Other options, such as Imaginet’s, are more flexible. Operating like a cellphone contract you pay for a base amount of traffic (for example 2GB) that best suits your needs, although you’re not limited to the base. If you use more than the base, you’re only billed for the amount of extra traffic you use in predetermined increments.

Making the choice

Depending on how much time you spend on the net, your bandwidth and capping limit plays an essential part.

For beginners, Francis advises users to start with a small line and a basic flexible package, so that you can add bandwidth as you need it, instead of the hard-capping system.

For example, if you simply want to use internet to surf or check mail, you can pick a line under the 512Kbps mark.

But for serious time on downloads and constant Windows updates, for example, he recommends the DSL 1024 line.

“Unfortunately, there are no premium service for heavy users, unless you try ISPs that offer bandwidth at good rates”, says Francis.

And what will you end up paying the ISP?

Prices vary from operator to operator, so it’s worth shopping around using a site like Telkom’s least expensive option comes in at around R500 per month, you’ll get a 3GB usage limit, while on the upper end, you can expect to pay around R900 a month for a DSL 1024 connection.

But if you can’t see the reason in spending close to a thousand rand a month for internet services, there are less expensive choices. You can pick up a 1GB 192 service for R145 per month with M-Web, while a 2GB deal can go for between R200 to R300 a month with lesser-known ISPs, but be aware that some of these deals involve signing on for a minimum contract period.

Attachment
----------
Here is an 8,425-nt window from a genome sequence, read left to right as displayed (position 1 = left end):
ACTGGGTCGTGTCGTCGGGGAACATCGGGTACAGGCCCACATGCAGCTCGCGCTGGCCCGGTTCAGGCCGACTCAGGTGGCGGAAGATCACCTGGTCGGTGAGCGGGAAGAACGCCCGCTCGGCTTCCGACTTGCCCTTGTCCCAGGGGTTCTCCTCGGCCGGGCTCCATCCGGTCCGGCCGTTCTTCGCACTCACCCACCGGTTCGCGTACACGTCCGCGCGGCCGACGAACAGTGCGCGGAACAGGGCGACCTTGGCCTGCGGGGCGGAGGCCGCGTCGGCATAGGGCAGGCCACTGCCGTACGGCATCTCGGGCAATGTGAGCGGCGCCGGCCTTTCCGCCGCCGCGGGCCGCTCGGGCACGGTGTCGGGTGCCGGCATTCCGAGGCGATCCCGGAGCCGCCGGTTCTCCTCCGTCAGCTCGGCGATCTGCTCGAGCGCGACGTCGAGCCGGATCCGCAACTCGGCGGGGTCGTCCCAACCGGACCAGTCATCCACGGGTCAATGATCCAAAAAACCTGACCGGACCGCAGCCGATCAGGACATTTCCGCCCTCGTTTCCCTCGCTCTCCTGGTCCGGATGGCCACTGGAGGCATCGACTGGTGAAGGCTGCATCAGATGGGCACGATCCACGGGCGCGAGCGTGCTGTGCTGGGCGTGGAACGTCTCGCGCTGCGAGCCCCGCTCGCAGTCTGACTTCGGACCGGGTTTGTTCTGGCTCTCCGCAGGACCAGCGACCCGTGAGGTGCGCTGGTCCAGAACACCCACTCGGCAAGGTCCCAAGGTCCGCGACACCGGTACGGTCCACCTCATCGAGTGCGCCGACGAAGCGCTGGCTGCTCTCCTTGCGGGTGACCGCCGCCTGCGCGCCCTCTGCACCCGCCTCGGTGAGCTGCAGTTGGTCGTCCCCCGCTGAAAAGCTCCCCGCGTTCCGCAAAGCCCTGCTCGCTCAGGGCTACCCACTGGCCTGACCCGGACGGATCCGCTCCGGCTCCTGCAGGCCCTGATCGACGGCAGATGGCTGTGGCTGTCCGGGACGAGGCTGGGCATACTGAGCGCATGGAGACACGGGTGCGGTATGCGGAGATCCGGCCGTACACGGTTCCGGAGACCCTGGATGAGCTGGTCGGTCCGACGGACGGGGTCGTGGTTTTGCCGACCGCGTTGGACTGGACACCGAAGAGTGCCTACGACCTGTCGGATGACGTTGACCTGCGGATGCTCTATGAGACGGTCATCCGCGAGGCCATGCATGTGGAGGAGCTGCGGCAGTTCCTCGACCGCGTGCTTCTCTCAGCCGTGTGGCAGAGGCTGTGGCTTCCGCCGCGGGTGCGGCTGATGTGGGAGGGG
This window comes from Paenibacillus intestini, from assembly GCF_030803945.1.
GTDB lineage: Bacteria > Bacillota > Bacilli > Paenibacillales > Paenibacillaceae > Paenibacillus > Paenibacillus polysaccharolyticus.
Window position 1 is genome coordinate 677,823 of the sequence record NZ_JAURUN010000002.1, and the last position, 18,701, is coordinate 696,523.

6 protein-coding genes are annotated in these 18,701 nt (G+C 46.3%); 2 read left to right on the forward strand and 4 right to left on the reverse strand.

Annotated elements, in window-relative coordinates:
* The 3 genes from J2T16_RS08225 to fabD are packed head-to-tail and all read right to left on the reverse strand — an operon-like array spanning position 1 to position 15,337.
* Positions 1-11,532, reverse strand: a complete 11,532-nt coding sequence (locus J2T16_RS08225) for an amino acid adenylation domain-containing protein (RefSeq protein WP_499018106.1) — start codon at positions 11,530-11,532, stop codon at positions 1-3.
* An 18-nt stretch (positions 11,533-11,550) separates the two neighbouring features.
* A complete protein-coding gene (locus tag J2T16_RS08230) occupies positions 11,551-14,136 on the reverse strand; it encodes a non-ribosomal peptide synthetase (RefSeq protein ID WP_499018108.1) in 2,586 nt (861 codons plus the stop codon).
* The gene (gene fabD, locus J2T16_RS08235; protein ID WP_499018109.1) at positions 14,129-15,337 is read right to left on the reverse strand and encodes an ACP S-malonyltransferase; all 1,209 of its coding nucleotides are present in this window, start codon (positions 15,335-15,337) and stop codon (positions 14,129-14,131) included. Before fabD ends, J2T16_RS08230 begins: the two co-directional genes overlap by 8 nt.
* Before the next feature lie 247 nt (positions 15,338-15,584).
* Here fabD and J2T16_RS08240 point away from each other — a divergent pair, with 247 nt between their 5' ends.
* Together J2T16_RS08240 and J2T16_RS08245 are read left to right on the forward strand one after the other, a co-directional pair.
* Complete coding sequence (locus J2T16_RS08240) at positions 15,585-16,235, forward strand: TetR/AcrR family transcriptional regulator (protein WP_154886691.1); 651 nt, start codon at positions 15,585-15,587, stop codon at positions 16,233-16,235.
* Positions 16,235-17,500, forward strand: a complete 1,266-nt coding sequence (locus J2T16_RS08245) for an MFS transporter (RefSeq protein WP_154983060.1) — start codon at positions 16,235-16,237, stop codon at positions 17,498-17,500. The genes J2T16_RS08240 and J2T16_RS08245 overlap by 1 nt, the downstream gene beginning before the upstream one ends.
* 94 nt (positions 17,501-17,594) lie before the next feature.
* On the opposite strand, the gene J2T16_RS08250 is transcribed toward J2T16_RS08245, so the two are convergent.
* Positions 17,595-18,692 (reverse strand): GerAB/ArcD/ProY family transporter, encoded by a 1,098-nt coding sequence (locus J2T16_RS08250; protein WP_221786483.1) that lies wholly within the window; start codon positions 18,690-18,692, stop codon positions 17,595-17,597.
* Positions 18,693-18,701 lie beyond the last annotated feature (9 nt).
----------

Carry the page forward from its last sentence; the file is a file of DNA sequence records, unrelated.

Expanding your choice

Another broadband option is wireless — a digital, satellite based connection provided by Sentech.

The service comes with a free modem at about R850 a month, but reception is restricted to urban areas — limiting the spirit of free wireless roaming — and comes with a potentially restrictive 25-month contract capped at 20GB.

Alternatively, MTN and Vodacom have devised their own 3G cellphone-based services. These essentially allow you to access the Net from your laptop anywhere you have cellphone reception, with 256Kbs download speed — the same as wireless.

The costs, ranging from R1 per megabyte, are added to your monthly itemised phone bills, but the modems aren’t interchangeable between the two networks.

By Marchelle Hermanus, published on

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LivePR - a Live PageRank Firefox Extension

A few weeks ago, we posted about the Live PageRank calculator. Things have been a-happenin’ since then, and there is now a LivePR Firefox extension available that displays the Live PageRank value for the webpage you are currently browsing. Nifty little tool indeed.